It is still though a fascinating read, and the style is something to marvel at, but I’m just left with the impression that it could have been so much better – if only Rolfe had managed, for a few more moments, to have escaped himself.


6 thoughts on “The Desire and Pursuit of the Whole, by Frederick Rolfe

  1. I picked up The Quest for Corvo earlier in the year, am looking forward to it. It puzzled me that someone who inspired such a highly-regarded book could himself be a writer generally considered not worth reading.

    Interestingly McCrum, in his largely fatuous 100 Greatest Novels exercise, has included one by Rolfe. But based on what you suggest here, he is a diverting curio, a fleeting talent unrealised – is that fair?

  2. Rolfe is definitely worth reading. In fact, one thing I forgot to mention above is that I now intend to read everything else by Rolfe (I think I’ve got hard or soft copies of everything bar the Venetian Letters, whose notoriety you’ll discover in QfC). Next up will be Don Tarquinio, which I’m hoping will be good for being largely non-autobiographical.

    My review was perhaps a bit negative-sounding (as they always are). I really enjoyed reading this book; the language is wonderful. I just think it’s flawed (but not as flawed as say Moby Dick). In fact, it’s probably good to read this and Hadrian VII (and perhaps also the book called Nicholas Crabbe) alongside QfC, because you’ll see how it all fits together.

    I might still review The Quest for Corvo.

  3. No, I thought you were pretty positive all told – seeing the great(er) book this could have been is still praise.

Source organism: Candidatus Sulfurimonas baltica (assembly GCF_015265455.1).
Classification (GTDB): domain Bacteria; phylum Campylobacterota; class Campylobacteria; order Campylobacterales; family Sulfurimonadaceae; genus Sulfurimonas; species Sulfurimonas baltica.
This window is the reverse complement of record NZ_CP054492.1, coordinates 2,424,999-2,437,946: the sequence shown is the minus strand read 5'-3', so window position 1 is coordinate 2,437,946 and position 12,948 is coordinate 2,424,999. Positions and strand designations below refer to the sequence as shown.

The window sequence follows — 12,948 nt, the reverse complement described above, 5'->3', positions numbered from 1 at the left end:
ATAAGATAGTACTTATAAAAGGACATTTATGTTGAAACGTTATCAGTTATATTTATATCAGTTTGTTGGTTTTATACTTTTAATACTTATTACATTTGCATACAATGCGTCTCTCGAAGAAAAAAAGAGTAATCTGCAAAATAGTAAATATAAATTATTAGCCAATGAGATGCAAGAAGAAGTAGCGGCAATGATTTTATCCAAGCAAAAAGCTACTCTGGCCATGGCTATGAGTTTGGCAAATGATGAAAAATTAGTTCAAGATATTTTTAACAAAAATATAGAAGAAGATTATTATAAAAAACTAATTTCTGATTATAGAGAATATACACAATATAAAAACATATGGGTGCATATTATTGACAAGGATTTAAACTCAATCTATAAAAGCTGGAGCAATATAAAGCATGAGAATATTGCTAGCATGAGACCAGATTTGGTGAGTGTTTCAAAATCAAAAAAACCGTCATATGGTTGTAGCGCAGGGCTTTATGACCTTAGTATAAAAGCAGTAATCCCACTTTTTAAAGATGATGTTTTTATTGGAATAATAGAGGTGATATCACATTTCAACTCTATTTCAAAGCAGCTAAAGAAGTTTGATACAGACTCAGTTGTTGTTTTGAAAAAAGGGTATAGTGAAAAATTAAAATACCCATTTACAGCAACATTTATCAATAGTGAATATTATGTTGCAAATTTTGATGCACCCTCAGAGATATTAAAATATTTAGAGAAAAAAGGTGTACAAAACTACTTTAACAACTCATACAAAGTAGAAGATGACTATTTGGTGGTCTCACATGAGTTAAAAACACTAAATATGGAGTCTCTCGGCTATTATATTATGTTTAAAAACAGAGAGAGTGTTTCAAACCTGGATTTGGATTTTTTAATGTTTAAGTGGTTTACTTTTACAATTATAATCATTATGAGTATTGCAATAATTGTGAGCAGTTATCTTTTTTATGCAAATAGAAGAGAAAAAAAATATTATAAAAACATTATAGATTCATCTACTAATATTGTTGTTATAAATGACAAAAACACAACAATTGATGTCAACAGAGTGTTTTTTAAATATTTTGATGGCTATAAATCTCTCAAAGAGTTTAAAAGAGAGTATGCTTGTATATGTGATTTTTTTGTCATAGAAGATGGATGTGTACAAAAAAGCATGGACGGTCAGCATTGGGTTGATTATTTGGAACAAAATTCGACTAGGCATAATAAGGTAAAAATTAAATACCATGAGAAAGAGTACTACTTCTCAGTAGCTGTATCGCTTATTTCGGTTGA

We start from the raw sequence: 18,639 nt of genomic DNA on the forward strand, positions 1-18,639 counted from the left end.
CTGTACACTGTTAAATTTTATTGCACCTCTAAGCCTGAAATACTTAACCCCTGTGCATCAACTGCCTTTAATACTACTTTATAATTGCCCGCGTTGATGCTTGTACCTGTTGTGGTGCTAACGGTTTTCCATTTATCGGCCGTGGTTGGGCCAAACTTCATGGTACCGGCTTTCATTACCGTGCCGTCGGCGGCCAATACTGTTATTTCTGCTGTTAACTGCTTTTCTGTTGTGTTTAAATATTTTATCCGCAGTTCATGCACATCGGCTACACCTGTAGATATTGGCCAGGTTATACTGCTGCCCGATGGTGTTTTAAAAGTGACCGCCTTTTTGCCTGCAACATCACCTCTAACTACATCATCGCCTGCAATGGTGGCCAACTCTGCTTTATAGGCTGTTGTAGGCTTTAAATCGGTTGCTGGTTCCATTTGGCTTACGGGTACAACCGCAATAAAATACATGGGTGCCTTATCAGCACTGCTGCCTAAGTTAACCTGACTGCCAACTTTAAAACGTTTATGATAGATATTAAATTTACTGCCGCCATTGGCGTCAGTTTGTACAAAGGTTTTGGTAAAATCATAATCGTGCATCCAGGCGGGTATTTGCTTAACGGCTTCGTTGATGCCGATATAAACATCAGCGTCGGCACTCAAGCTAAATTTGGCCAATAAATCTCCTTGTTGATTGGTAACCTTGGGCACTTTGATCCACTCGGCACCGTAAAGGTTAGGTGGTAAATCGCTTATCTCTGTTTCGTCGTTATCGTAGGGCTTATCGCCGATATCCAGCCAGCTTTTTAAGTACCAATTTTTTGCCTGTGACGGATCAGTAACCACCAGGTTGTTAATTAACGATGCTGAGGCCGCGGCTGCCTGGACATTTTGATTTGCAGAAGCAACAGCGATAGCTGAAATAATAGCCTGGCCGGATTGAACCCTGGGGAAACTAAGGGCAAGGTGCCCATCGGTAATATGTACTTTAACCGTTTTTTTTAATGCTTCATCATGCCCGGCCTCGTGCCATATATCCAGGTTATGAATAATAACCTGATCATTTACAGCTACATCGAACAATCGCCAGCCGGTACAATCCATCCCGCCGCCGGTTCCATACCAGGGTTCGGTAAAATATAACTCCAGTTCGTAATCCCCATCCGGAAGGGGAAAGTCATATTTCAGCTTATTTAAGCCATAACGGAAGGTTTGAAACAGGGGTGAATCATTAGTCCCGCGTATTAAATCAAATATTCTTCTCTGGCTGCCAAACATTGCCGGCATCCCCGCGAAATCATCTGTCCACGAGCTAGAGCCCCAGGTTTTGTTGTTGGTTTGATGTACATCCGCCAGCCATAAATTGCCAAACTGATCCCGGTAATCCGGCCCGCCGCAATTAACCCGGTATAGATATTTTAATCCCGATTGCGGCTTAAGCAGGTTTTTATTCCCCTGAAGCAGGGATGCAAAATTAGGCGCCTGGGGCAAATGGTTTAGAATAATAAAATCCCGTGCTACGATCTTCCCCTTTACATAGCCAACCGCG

I’ll bear that in mind about having the actual works to hand with QfC.

  4. Hmm, people really weren’t much taken with Hadrian VII on that McCrum piece were they! Maybe after all The Desire & Pursuit of the Whole is a much better novel; – or maybe I just have strange tastes in literature. Certainly I expect if I did a top 100 novels in English, they’d be more eccentric choices than McCrum’s.

  5. Well, The Quest for Corvo didn’t disappoint – quite an eye-opener. Symons does a good job of laying out Rolfe’s utter monstrosity, while retaining a surprisingly strong affection and respect for his work (which came across to me as somewhat overcooked).

    Bizarre episode at the end when Symons is briefly taken up by the mysterious mandarin-magnate Maundy Gregory – who, I see, is even more remarkable than portrayed in the book.

    I am tempted to try Rolfe’s work – indeed, it seems almost a duty after reading the Quest.

  6. It’s a curious personality Corvo lays out: Rolfe is monstrous perhaps; but you also feel sorry for his sufferings, self-inflicted though many of them may have been.

    Since this post, I’ve read Don Tarquinio, a kind of historical fiction; and some of the distinctly unreadable Don Renato, an indescribable work also in the realm of historical fiction, but with a strong metafictional inclination. It also has the most extreme use of language of all Rolfe’s books. All part of his obsession with the Italian Renaissance.

    I can’t say I could particularly recommend either of them. Very much, for the Rolfe enthusiast only.